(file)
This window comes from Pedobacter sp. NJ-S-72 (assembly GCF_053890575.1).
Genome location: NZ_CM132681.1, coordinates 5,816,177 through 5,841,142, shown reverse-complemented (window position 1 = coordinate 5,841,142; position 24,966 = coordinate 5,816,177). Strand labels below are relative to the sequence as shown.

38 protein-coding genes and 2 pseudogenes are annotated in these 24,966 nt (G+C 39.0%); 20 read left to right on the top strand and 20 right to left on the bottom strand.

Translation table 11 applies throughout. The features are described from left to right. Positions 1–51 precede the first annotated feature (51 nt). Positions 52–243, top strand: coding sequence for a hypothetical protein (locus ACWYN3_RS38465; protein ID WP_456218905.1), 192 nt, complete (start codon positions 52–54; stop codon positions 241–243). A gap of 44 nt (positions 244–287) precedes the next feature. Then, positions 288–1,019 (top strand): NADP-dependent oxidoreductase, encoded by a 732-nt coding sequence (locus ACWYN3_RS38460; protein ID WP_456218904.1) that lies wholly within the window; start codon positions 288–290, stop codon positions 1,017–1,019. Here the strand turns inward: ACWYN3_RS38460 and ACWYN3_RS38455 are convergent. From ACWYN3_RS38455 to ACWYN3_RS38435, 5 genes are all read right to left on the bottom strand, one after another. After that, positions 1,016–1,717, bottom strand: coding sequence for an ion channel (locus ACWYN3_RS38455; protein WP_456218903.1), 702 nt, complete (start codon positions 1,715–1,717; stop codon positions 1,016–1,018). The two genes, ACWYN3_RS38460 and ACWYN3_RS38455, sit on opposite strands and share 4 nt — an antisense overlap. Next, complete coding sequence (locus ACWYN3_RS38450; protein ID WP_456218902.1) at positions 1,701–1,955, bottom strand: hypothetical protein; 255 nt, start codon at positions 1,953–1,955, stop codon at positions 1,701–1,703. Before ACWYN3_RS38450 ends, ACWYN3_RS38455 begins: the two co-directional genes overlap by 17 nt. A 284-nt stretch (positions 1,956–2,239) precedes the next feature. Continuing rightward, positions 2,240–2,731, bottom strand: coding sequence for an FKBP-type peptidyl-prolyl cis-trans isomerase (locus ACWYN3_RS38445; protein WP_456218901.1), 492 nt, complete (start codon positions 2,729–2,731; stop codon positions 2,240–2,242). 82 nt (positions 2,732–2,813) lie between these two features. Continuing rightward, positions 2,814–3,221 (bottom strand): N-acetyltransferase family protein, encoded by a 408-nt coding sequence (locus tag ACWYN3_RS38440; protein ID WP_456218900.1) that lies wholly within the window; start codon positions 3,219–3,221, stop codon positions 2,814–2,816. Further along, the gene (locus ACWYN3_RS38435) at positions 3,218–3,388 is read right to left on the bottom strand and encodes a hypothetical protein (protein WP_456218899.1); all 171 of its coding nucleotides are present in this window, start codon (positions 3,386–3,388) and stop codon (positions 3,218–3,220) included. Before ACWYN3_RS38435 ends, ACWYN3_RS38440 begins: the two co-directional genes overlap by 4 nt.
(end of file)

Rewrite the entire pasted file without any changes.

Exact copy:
This window comes from Pedobacter sp. NJ-S-72 (assembly GCF_053890575.1).
Genome location: NZ_CM132681.1, coordinates 5,816,177 through 5,841,142, shown reverse-complemented (window position 1 = coordinate 5,841,142; position 24,966 = coordinate 5,816,177). Strand labels below are relative to the sequence as shown.

38 protein-coding genes and 2 pseudogenes are annotated in these 24,966 nt (G+C 39.0%); 20 read left to right on the top strand and 20 right to left on the bottom strand.

Translation table 11 applies throughout. The features are described from left to right. Positions 1–51 precede the first annotated feature (51 nt). Positions 52–243, top strand: coding sequence for a hypothetical protein (locus ACWYN3_RS38465; protein ID WP_456218905.1), 192 nt, complete (start codon positions 52–54; stop codon positions 241–243). A gap of 44 nt (positions 244–287) precedes the next feature. Then, positions 288–1,019 (top strand): NADP-dependent oxidoreductase, encoded by a 732-nt coding sequence (locus ACWYN3_RS38460; protein ID WP_456218904.1) that lies wholly within the window; start codon positions 288–290, stop codon positions 1,017–1,019. Here the strand turns inward: ACWYN3_RS38460 and ACWYN3_RS38455 are convergent. From ACWYN3_RS38455 to ACWYN3_RS38435, 5 genes are all read right to left on the bottom strand, one after another. After that, positions 1,016–1,717, bottom strand: coding sequence for an ion channel (locus ACWYN3_RS38455; protein WP_456218903.1), 702 nt, complete (start codon positions 1,715–1,717; stop codon positions 1,016–1,018). The two genes, ACWYN3_RS38460 and ACWYN3_RS38455, sit on opposite strands and share 4 nt — an antisense overlap. Next, complete coding sequence (locus ACWYN3_RS38450; protein ID WP_456218902.1) at positions 1,701–1,955, bottom strand: hypothetical protein; 255 nt, start codon at positions 1,953–1,955, stop codon at positions 1,701–1,703. Before ACWYN3_RS38450 ends, ACWYN3_RS38455 begins: the two co-directional genes overlap by 17 nt. A 284-nt stretch (positions 1,956–2,239) precedes the next feature. Continuing rightward, positions 2,240–2,731, bottom strand: coding sequence for an FKBP-type peptidyl-prolyl cis-trans isomerase (locus ACWYN3_RS38445; protein WP_456218901.1), 492 nt, complete (start codon positions 2,729–2,731; stop codon positions 2,240–2,242). 82 nt (positions 2,732–2,813) lie between these two features. Continuing rightward, positions 2,814–3,221 (bottom strand): N-acetyltransferase family protein, encoded by a 408-nt coding sequence (locus tag ACWYN3_RS38440; protein ID WP_456218900.1) that lies wholly within the window; start codon positions 3,219–3,221, stop codon positions 2,814–2,816. Further along, the gene (locus ACWYN3_RS38435) at positions 3,218–3,388 is read right to left on the bottom strand and encodes a hypothetical protein (protein WP_456218899.1); all 171 of its coding nucleotides are present in this window, start codon (positions 3,386–3,388) and stop codon (positions 3,218–3,220) included. Before ACWYN3_RS38435 ends, ACWYN3_RS38440 begins: the two co-directional genes overlap by 4 nt.